Background: Retinol, a precursor of retinoic acid, has great potentials as a topical anti-aging molecule; however, only a handful of clinical investigations have been published to date.
Objective: This study aimed to assess the efficacy and safety of 0.1% stabilized retinol on photodamaged skin during a one-year treatment.
Methods: The investigation included two 52-week, double-blind, vehicle-controlled studies. In the main study, 62 subjects applied either a stabilized retinol formulation or its vehicle to the full face. A second exploratory study evaluated histological/histochemical markers in 12 subjects after 52 weeks of either retinol or vehicle use on contralateral dorsal forearms.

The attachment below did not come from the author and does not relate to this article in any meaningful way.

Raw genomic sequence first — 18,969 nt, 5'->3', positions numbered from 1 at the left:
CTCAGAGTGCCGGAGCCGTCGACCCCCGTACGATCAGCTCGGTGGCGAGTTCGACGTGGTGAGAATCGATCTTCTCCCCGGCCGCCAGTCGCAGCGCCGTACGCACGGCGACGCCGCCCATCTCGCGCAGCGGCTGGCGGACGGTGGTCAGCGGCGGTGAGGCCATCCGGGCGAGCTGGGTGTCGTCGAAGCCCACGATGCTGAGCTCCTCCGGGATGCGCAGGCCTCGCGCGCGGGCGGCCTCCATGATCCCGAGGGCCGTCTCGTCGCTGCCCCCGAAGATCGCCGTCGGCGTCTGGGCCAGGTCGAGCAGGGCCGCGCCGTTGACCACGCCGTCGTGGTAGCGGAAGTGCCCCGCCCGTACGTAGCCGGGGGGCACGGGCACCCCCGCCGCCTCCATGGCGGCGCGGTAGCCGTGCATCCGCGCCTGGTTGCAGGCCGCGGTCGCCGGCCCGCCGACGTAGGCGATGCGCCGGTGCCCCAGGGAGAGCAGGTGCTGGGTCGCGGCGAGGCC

Results: The retinol group showed significant photodamage improvement over vehicle at all timepoints during the study. After 52 weeks, retinol had improved crow's feet fine lines by 44%, and mottled pigmentation by 84%, with over 50% of subjects showing +2 grades of improvement in many parameters. Additionally, at week 52, histochemical data confirmed the clinical results, showing increased expression of type I procollagen, hyaluronan, and Ki67 as compared to vehicle.
Conclusion: This study confirms that a stabilized retinol (0.1%) formulation can significantly improve the signs of photoaging, and improvements in photodamage continue with prolonged use.